1986 Ford Ranger Prerunner - All In The FamilyPosted in Features on May 17, 2007 Comment (0)
Tom Ledsinger began off-road racing over 20 years ago in 1986. As a family member of the DeNault Race Team, he helps with prep on the various race cars and with pit support and codriving duties. Over the years, he has participated in numerous races including the Baja 1000, Baja 2000, Laughlin, Vegas to Reno, San Felipe, and various MORE races. Growing up, he gained his experience working for several race teams, learning skills that would benefit his fabrication and metalworking knowledge. Also having worked for Team Saleen in the pro SCCA circuit, he has prepped a world-record-holding drag-race car and both prepped and codrove a 7 Open Ford Ranger in the SCORE and Best In The Desert series. Recently, he has opened a race shop with his best friend Jeff Haugh, performing fabrication and prep services to racers and enthusiasts.
With all of this valuable experience, when it came time to build his own truck it was inevitable that it would be nothing short of spectacular. He started the build on his truck with the intent of making a fast, reliable prerunner and chase vehicle. The build started with an '86 Ford Ranger extra-cab truck that would eventually be stripped of everything but the cab section. Robert built every piece of this truck himself aside from the suspension components. In this case, he called on Nestor at Newline Products to order up a set of his front equal-length I-beams with crossover steering replacement. The front end uses massive 3x14-inch King coilover shocks and Fox hydraulic bumpstops that together allow the front end to achieve 19 inches of travel. Also found up front is a set of Cone Industries 1-ton hubs, a Lee power-steering pump, and a Lee hydraulic ram. Stopping this much truck requires much more than the stock Ford brake package. He chose to install Wilwood six-piston calipers with 12.19-inch rotors, which would be more than adequate. Toyo Open Country M/T 35x13.5x15-inch tires run 15x8 Champion Beadlock wheels at all four corners.
The transmission is a C6 built by Craig's High Performance Shop that uses a full manual valve body with a reverse shift pattern. The torque converter used is a model A1 Automatic that was custom-built for lockup over 3,500 rpm with special experimental internals that Robert told us were his little secret. Robert truly spared no expense with this build. He knew that not only did he need his truck to perform flawlessly, but it needed to be extremely reliable when traveling to the tip of Baja and back. Under the hood, he stuffed a 427ci small-block Ford engine that was also built by Craig's High Performance Shop. This isn't just a small-block - it was built to push over 575 hp at 6,800 rpm and 575 lb-ft of torque while still being able to use regular pump gas. Other components that made this possible include a Dart cast-iron block; Trick Flow R-Series heads; an Eagle stroker crank; Eagle H-beam rods; COMP Cams cams custom-grinded to Craig's specs; JE custom-forged pistons; an Edelbrock intake system; a Carb Shop off-road 950 double-pumper carburetor; custom-made, equal-length "stepped" headers built by Robert himself; and dual 3-inch Borla XR-1 race mufflers. As you can imagine, that much power pushes a lot of gas; to keep enough in the tank to run Baja, a Fuel Safe 44-gallon fuel cell was installed with dual 140-gallon-per-hour fuel pumps located just behind the cab. Basically, Robert's truck sounds like a Trophy Truck coming at you when he mashes his right foot.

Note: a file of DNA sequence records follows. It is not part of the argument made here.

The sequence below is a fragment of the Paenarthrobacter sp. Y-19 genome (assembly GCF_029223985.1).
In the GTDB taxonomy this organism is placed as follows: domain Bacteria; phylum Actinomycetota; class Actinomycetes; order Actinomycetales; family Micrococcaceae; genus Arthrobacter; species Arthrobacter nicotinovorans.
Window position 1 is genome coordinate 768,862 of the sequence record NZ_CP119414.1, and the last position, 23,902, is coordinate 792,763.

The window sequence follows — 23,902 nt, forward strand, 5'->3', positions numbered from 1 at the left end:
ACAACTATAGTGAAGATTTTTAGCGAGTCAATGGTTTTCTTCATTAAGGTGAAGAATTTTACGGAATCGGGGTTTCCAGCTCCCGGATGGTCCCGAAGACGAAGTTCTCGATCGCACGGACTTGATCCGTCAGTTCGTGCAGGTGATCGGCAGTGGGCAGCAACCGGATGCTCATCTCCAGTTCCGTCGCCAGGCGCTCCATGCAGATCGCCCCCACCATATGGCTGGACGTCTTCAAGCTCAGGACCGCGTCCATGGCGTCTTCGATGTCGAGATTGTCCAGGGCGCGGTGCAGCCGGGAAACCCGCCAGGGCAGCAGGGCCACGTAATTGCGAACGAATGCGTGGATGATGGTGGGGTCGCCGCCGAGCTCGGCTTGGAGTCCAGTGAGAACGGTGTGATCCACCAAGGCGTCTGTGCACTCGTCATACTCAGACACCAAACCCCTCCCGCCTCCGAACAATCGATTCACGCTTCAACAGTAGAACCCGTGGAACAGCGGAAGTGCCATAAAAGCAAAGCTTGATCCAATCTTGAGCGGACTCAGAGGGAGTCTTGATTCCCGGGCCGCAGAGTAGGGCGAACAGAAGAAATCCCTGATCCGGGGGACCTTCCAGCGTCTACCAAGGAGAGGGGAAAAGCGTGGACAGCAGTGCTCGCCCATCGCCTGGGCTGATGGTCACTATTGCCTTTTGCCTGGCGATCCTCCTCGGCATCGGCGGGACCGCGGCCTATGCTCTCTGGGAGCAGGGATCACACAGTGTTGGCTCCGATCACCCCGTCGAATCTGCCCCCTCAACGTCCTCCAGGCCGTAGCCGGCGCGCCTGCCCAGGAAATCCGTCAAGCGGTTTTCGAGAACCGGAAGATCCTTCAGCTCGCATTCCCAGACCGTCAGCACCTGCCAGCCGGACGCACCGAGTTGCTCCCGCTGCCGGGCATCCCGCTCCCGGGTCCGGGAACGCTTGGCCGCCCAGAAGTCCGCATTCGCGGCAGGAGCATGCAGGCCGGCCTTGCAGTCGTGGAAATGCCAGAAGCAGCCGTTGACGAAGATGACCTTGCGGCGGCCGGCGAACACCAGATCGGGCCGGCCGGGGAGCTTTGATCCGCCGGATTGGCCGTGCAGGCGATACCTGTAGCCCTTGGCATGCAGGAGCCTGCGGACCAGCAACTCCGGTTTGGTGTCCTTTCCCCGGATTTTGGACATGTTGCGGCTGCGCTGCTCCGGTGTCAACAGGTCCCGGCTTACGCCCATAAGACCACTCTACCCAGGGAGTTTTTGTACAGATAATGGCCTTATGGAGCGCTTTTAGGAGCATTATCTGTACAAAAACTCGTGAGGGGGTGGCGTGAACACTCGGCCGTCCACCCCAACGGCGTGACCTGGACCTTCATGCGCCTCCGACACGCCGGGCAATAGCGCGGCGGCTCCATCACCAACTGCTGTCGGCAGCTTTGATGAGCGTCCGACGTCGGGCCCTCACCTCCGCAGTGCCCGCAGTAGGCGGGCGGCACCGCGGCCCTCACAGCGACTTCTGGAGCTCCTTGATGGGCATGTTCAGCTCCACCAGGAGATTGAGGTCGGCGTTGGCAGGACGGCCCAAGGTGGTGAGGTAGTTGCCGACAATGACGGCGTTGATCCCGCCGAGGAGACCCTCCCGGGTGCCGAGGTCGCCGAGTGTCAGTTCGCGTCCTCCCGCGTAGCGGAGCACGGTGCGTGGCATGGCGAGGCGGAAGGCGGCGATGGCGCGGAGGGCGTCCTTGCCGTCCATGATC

A Cone Industries full-floating 9-inch rearend complements the high-quality Cone components used up front. The Cone 9-inch boasts the strength of 40-spline Moser axles, disc brakes, and Cone Industries' own full-floating hubs. The 9-inch's nodular-iron third member is stuffed with a 4.86 ring-and-pinion set that surrounds a no-nonsense full spool. To go with the front-end suspension, Robert installed the Newline Products bolt-on four-Link suspension kit that uses 2.5x14-inch King coilovers, 3x14-inch King bypass shocks, and Fox hydraulic bumpstops. In its present configuration that includes an unmodified factory frame, rear suspension travel measures 22 inches. More rear travel can be had by either notching or "kicking" the framerails to clear the way for more compression travel.
Wilwood brakes were also chosen for the rear using 11.75-inch rotors. Also found in the rear is a pair of Fluidyne oil and transmission coolers and a Ron David radiator.
You can tell by looking at this Ranger that everything was very well planned. From the perfect welds to the selection of just the right components. There are no "let's-see-how-this-will-work-here" parts on Robert's truck. Climbing into the cabin reveals the same formula one finds on the truck's exterior. Robert custom-made an aluminum dash and then wrapped it in black leather. An entire picnic of Nordskog gauges is found littering the dash, as well as a Lowrance GlobalMap GPS unit and Kenwood 110W race radio with remote-mounted faceplate. Both seats are made by MasterCraft and use Crow five-point race harnesses. Above the cabin and in front of the truck are six Hella HID off-road race lights. We can't forget to mention that Robert did all of the wiring himself and he even wired up a rearview camera with monitor display in the center of the dash to see who may be following a bit too closely. If you want to check out this amazing work of craftsmanship yourself, visit one of the popular races Robert attends or even try one of the local off-road conventions where it just might show up on display for adoring fans.